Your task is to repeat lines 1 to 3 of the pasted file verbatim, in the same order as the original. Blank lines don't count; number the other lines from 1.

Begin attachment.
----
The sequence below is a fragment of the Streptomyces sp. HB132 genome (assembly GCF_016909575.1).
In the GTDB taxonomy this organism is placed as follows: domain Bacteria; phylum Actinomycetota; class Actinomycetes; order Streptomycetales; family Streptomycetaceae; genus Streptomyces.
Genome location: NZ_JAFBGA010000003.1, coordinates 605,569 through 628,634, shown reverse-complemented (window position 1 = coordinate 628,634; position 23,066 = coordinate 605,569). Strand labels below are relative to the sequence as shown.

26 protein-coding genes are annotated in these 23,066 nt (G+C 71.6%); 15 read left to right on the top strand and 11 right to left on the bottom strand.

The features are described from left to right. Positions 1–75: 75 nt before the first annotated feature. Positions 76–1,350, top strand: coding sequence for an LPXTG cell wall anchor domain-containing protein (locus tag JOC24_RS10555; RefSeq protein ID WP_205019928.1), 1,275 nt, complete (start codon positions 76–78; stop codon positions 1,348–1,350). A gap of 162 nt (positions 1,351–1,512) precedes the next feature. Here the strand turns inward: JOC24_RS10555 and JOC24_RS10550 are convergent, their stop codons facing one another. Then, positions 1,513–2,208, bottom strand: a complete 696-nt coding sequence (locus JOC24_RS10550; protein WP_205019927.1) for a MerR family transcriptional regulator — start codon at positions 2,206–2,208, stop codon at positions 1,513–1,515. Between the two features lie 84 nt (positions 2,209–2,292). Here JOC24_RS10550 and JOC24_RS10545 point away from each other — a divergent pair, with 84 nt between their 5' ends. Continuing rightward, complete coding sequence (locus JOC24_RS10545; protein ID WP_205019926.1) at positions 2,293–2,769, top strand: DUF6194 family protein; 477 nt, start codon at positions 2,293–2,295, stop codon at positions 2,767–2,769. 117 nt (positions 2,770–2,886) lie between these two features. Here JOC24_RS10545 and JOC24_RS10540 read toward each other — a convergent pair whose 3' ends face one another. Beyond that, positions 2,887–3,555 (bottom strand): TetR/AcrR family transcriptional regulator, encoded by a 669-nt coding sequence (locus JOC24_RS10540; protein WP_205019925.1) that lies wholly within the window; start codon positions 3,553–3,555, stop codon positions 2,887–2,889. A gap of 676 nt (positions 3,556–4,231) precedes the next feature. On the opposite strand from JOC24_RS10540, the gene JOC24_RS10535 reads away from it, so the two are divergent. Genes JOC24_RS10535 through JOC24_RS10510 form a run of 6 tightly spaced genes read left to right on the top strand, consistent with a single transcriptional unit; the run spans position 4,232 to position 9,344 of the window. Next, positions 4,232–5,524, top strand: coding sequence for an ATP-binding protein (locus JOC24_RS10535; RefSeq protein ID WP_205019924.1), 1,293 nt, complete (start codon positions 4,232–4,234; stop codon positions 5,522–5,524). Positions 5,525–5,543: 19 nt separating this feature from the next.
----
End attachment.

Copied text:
The sequence below is a fragment of the Streptomyces sp. HB132 genome (assembly GCF_016909575.1).
In the GTDB taxonomy this organism is placed as follows: domain Bacteria; phylum Actinomycetota; class Actinomycetes; order Streptomycetales; family Streptomycetaceae; genus Streptomyces.
Genome location: NZ_JAFBGA010000003.1, coordinates 605,569 through 628,634, shown reverse-complemented (window position 1 = coordinate 628,634; position 23,066 = coordinate 605,569). Strand labels below are relative to the sequence as shown.